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Modern Drummer Interview with Jimmy Chamberlin - 1994-01-??
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Modern Drummer Interview with Jimmy Chamberlin, January 1994


Jimmy Chamberlin says he's never played in a more jazzy band. That alone might qualify Chamberlin as a bit "whacked" in some people's eyes–mainly because few would equate crushing, pulsating guitars and acidic, unintelligible lyrics with jazz. But if there's a hidden catalyst behind Smashing Pumpkins' rise to the altar of alternative rock, its the exploratory, anything-can-happen aspect of their music. It's the spirit of improvisation that links them with jazz.

While Smashing Pumpkins have embraced a seemingly free-form approach to performance, their business acumen is nothing short of calculated. A series of smart career moves steered the band out of the underground and into the exact position they'd idealized and worked toward for over five years. The Pumpkins sidestepped major-label pressure, turned down offers to tour on the last two Lollapalooza bills, quietly sold more than 300,000 copies of their hypnotic debut album, teased fans with a great song on the Singles movie soundtrack, and had industry insiders climbing the walls for a follow-up.

All they had to do in 1993 was make music. But that seemingly simple task nearly smashed Chicago's answer to Seattle and sent Chamberlin and his bandmates individually and collectively into a tailspin. "We felt enormous pressure to make a great record, and it definitely got to us–and to me, personally," says Chamberlin, now clean and sober after about with substance abuse. "Everybody was worried about the record. Everybody in this band is a perfectionist: We knew we had to make a great record–not for anybody else, but for ourselves."

Much of singer/guitarist Billy Corgan's lyrics are still intentionally dreamy and indiscernible, lacing the new Siamese Dream with the airy quality many fans latched onto with Gish, their 1991 debut. The album is actually a more subtle step in musically maturity than it is a sonic departure. If there's and obvious difference, it comes from Chamberlin. His jazz influences again are apparent. But where he admits to "running amok" with the tempos in Gish, Jimmy consciously welded the meter throughout Siamese Dream, yet still retained much of the energy.

Alternative fans are hailing the Pumpkins as a guiding light. To nobody's surprise, the new record jumped out of its first week at retail into Billboard magazine's Top-10. Meanwhile, at twenty-nine, Chamberlin has clearly established himself, alongside contemporaries such as Stephen Perkins and Matt Cameron, as a drummer paving new directions in this genre.

MP: You obviously went out of your way to streamline your playing this time, as opposed to the real loose feel you had on Gish.

JC: I totally did, because I wanted to bring out both sides of this band. We have our anal-retentive, studio side, and we have our balls-out live show. The more the band matures, the more apparent those separate sides are. It was a conscious thing to keep the live feel that was on the last records, but to also take advantage of some things you can also to in the studio. We edited tracks, and I brought in new snare drums for the different verses.

I did all the drum tracks for Gish in four days, and then I sat around for a month and a half while everybody else screwed around with their guitar parts. This time we did two drum tracks and then got the bass and guitar parts down. Then we'd go on to the next song. We pretty much did it one song at a time, which was great for me.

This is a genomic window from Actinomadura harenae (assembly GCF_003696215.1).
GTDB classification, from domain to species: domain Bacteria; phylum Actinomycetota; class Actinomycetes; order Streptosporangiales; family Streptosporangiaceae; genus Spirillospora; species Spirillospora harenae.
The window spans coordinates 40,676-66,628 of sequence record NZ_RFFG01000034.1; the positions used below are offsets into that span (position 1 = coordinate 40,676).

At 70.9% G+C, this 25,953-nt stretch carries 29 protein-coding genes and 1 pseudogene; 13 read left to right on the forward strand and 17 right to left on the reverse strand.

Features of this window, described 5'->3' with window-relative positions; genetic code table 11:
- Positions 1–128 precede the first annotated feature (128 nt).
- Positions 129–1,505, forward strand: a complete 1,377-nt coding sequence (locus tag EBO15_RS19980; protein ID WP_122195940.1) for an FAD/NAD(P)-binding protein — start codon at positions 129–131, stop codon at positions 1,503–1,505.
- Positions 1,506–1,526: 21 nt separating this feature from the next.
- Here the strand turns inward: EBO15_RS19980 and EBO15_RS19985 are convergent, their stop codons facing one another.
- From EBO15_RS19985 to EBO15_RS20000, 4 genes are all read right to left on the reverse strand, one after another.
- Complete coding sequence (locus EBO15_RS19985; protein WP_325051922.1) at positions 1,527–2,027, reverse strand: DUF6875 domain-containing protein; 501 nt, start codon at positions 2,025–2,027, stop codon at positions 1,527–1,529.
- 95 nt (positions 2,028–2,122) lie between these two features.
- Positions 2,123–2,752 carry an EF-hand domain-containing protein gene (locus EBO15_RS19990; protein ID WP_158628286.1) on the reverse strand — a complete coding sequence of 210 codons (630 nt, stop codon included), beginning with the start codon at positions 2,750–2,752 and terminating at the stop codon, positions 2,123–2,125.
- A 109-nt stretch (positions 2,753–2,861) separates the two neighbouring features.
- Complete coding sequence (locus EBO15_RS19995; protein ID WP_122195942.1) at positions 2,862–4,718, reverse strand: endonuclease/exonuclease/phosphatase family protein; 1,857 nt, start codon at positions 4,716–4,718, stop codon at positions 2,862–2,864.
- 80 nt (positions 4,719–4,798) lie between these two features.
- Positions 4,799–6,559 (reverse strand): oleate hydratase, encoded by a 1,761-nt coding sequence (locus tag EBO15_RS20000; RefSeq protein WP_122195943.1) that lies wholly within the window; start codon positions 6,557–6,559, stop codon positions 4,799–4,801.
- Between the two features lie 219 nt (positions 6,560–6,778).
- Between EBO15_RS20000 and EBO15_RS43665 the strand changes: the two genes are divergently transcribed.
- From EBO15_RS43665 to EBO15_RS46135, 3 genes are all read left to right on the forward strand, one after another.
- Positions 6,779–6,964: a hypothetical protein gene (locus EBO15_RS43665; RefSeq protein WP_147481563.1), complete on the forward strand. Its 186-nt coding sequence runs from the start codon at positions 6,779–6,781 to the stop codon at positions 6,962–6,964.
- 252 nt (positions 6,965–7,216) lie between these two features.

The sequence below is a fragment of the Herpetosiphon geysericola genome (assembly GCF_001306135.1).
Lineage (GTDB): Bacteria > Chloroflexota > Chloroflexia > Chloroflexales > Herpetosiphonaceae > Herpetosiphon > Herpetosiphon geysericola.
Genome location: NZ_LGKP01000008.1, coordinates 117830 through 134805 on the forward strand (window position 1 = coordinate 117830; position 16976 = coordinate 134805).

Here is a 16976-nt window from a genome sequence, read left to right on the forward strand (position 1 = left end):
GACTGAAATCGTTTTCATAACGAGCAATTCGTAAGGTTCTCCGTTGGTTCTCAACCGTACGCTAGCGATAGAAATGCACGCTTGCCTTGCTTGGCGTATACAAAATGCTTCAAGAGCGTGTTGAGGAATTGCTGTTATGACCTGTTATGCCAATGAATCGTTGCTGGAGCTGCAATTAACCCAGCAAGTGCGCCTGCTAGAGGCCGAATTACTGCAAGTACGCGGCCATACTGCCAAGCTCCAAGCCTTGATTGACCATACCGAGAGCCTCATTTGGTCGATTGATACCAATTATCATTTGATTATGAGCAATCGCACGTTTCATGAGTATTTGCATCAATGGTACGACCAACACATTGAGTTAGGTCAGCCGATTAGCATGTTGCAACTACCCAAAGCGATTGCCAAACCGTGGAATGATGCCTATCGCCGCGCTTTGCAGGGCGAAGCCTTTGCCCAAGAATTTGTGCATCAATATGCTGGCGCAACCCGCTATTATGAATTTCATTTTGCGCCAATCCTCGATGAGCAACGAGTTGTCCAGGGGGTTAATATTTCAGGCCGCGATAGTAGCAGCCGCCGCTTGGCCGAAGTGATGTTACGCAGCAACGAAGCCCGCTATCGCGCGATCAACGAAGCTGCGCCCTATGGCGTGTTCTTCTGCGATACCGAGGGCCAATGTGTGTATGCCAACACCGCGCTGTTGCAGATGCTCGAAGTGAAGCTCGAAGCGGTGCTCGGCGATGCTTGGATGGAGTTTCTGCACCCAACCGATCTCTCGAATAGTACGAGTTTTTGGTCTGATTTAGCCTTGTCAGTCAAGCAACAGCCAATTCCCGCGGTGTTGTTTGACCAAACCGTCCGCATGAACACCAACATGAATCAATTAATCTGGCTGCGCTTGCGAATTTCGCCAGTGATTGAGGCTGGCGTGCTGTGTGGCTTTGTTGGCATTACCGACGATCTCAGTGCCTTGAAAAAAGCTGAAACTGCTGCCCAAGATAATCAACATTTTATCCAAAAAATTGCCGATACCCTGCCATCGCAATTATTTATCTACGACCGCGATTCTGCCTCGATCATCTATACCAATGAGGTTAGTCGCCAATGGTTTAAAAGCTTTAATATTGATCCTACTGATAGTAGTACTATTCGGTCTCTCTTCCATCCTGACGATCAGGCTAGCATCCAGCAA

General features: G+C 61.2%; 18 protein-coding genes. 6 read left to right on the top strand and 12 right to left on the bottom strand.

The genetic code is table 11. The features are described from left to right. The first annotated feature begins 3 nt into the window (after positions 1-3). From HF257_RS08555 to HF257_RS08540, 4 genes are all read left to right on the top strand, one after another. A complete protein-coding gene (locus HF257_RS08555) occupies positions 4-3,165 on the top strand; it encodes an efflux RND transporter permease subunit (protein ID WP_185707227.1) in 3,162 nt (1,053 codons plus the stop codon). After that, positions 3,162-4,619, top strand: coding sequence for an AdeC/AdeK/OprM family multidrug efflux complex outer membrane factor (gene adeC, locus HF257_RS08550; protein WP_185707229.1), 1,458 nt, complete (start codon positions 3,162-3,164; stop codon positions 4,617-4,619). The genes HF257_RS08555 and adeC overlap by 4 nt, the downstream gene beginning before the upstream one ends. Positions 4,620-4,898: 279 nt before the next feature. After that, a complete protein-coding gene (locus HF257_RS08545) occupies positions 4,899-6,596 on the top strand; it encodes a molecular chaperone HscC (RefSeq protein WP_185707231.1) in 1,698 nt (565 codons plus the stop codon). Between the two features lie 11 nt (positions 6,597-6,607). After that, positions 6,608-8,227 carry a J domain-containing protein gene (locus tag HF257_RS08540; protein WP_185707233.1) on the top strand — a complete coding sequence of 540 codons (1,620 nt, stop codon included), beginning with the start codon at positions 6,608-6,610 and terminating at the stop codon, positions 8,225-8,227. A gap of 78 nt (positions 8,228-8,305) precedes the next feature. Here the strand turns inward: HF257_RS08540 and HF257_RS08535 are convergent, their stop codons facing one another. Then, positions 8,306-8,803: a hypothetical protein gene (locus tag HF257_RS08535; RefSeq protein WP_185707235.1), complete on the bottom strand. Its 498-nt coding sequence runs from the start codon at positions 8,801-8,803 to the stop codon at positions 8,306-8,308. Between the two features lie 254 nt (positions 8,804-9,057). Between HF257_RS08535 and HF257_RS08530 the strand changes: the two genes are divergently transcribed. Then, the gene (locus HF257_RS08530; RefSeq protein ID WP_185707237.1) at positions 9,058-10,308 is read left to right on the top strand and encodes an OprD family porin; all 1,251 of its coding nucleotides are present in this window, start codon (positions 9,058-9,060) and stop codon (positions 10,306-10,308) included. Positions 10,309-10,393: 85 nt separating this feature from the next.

There are a couple of parts where I used a click, like on "Mayonaise." Its really slow and I wanted it to just glide. I'm still guilty of over-playing on Gish–maybe not over-playing, but the rambunctiousness–is very appropriate because it represents a very young band. I think the immaturity on there has a lot of charm.

MP: Were you happy, though, with the energy on this record?

JC: I think its a very cool-sounding record, and the best I can hope for is that its an accurate representation of my playing at this time and of where I am emotionally. Sure, we were a lot more careful with the record this time, but there are still places on there where I screwed around. I'll play little fills that just come out of nowhere, like on "Geek USA." Those are too hard for me to try and pull off again if I'm thinking about them. Then I realize I have to go home and practice this stuff so I can do it live every night.

MP: Did you do a lot of pre-production or personal planning before this record?

JC: A lot. I'd never even played some of the songs on Gish before going into the studio, which was cool in one respect; there was a lot of spontaneity and nervous energy on that record. But we totally went into panic mode before this record, because we didn't have enough time to write in the two years we were touring for Gish. We found ourselves with five or six completed songs and people from the record company on our backs wondering when we were going to go into the studio.

So we ended up locking ourselves in a rehearsal space for six months and working on nothing but new music eight hours a day. That wasn't such a stretch for us, though, because we're very precise these days with our arrangements. We got to the point where we were eighty percent satisfied with the songs before we went into the studio. You can prepare twenty-four hours a day before going in there, but you can lose your objectivity. Some things are going to be different when you get there, and things will definitely change. When you hear things bare on the 24-track, you can tell if the drum track is too raw, if the drums need to be more driving in certain places, or if the vocals need to be pushed. "Geek," for instance, was completely rearranged once we got into the studio.